Société Générale made an arrangement with the Singapore government that allowed it to relocate at least a dozen Hong Kong bankers despite the city-state’s tightening of controls on foreign hires, according to people close to the matter.
Two people familiar with the relocations said they were made this year after the French bank came under pressure from staff in Hong Kong keen to escape the Chinese territory’s tough pandemic restrictions.
Under the arrangement, SocGen officially designated its Singapore office as the back-up location for its Asia headquarters in Hong Kong, the centre of its regional operations since 1977, said one of the people. The bank was then able to declare a business “emergency” after Hong Kong intensified its pandemic measures and temporarily move workers to ensure “continuity”.
The workaround, the person said, was an indicator that Singapore did not want to appear “too obstructionist” to foreign workers even as it increased restrictions on them.
Singapore, long seen as one of the world’s most open economies, has faced increasing difficulty balancing the demands of international businesses and locals in recent years. As the city-state seeks to bolster its reputation as a regional financial hub, it has also come under pressure to control immigration amid deepening anti-foreigner sentiment.
This year, it raised the minimum salary required for foreign professionals to obtain a visa and tightened curbs on the number of expatriates that companies can employ. Although the government said this cap does not apply to skilled professionals, businesses said restrictions were often applied informally.
“Singapore has these quotas . . . [SocGen] will never get them [in on longer-term visas],” said one of the people familiar with the bank’s staff move. But the person added that SocGen realised it would have problems retaining employees if it did not respond to their demands.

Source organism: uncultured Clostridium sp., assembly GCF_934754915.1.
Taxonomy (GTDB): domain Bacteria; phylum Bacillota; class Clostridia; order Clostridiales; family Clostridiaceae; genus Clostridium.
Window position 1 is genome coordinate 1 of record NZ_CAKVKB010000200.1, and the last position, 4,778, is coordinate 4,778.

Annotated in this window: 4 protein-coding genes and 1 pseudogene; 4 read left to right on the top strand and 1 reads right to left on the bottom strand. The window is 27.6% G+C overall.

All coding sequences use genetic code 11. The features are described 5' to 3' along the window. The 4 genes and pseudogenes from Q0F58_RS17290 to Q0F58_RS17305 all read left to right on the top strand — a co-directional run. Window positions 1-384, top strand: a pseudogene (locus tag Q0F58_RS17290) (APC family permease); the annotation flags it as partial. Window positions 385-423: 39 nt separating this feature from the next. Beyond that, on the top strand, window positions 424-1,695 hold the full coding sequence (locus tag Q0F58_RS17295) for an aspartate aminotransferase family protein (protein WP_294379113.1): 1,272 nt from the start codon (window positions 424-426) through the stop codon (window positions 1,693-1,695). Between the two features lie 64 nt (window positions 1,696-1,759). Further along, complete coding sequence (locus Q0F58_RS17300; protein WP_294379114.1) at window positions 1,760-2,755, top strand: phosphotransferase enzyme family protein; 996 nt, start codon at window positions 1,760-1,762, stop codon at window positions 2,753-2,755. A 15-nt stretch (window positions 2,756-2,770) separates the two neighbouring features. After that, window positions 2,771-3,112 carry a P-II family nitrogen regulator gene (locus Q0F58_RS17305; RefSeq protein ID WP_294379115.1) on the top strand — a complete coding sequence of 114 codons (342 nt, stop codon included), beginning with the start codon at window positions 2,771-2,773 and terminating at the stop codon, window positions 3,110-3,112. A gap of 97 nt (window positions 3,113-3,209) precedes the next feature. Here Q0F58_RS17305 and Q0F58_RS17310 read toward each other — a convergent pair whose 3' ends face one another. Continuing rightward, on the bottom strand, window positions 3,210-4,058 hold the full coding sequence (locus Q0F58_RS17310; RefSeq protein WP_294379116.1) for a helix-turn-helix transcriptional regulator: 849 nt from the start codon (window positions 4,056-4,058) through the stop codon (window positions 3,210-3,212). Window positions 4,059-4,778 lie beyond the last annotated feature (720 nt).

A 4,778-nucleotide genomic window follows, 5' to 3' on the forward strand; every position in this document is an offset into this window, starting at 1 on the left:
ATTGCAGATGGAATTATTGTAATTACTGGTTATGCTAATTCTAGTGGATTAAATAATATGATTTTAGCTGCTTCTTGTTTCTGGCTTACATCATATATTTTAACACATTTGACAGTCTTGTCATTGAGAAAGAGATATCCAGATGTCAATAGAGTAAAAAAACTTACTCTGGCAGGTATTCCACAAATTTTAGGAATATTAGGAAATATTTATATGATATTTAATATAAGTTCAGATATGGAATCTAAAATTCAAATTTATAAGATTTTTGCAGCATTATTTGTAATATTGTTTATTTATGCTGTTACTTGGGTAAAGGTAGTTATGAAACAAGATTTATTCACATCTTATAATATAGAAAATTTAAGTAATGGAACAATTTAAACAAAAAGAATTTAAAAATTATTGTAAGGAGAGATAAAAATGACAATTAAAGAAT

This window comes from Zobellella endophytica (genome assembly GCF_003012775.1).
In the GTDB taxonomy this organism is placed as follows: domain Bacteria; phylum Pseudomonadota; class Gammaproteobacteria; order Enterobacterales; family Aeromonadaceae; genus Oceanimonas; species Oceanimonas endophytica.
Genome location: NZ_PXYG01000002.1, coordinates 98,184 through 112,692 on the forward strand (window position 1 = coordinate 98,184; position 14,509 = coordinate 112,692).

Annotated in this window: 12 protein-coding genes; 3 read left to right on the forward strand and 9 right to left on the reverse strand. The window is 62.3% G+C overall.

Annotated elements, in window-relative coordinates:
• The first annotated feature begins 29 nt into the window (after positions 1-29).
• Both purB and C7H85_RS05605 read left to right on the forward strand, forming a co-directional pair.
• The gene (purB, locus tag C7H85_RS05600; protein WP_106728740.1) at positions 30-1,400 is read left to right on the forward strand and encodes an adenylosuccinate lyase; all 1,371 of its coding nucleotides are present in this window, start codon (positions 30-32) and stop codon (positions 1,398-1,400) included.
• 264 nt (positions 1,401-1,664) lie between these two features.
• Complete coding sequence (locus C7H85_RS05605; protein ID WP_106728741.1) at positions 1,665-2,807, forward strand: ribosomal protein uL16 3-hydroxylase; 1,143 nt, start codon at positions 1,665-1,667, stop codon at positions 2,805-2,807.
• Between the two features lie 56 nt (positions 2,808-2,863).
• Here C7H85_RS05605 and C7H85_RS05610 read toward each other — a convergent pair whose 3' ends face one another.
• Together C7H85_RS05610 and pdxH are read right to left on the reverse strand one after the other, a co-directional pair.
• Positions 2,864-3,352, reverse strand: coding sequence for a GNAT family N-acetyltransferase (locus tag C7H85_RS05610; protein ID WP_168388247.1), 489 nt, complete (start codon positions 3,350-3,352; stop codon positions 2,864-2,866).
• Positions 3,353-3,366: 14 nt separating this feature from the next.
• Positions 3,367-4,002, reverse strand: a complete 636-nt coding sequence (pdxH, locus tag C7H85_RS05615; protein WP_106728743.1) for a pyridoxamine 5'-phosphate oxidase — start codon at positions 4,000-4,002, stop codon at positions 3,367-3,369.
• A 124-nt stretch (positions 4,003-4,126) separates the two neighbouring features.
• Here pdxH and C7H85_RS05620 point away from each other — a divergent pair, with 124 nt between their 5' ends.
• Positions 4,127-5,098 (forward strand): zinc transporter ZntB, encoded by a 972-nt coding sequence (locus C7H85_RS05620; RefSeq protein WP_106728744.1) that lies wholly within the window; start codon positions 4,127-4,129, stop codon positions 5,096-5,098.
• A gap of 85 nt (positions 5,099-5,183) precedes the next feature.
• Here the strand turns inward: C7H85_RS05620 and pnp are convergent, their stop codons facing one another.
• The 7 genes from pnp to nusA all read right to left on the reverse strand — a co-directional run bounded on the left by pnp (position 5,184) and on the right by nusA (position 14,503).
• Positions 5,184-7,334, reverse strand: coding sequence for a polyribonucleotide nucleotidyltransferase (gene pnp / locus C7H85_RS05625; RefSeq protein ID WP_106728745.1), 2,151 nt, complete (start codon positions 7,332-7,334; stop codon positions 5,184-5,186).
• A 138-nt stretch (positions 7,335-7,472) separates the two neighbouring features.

Singapore supported the relocations because officials saw the move as an opportunity to attract good finance jobs, another person said.
SocGen is among a number of international financial institutions that have recently moved staff from Hong Kong to Singapore as pandemic restrictions in the Chinese territory disrupt inward and outbound travel. Bank of America, JPMorgan Chase and Citibank have all made senior relocations in recent months.
But some banks said that due to Singapore’s stricter immigration control policies, they have abandoned contingency plans that could have led to larger-scale relocations.
“Singapore doesn’t make sense for us,” said the Asia head of one international bank. “[The government] have been very explicit they don’t want us to move more back-office people. They’re happy for us to have a bigger back-office operation as long as we hire locally.”
The Asia head added: “There’s no rationale in us closing down operations in Hong Kong and rehiring in Singapore. There’s not enough talent.”
Many businesses plan to keep their Asian headquarters in Hong Kong. According to one person familiar with the matter, SocGen eventually hopes to return staff from Singapore once possible.
Singapore’s Ministry of Manpower said “no special exemptions” had been granted to Société Générale.
“Staying open and connected to the world is fundamental to our success as a vibrant, leading global business hub,” the ministry said.
SocGen declined to comment.
Additional reporting by Tabby Kinder in Hong Kong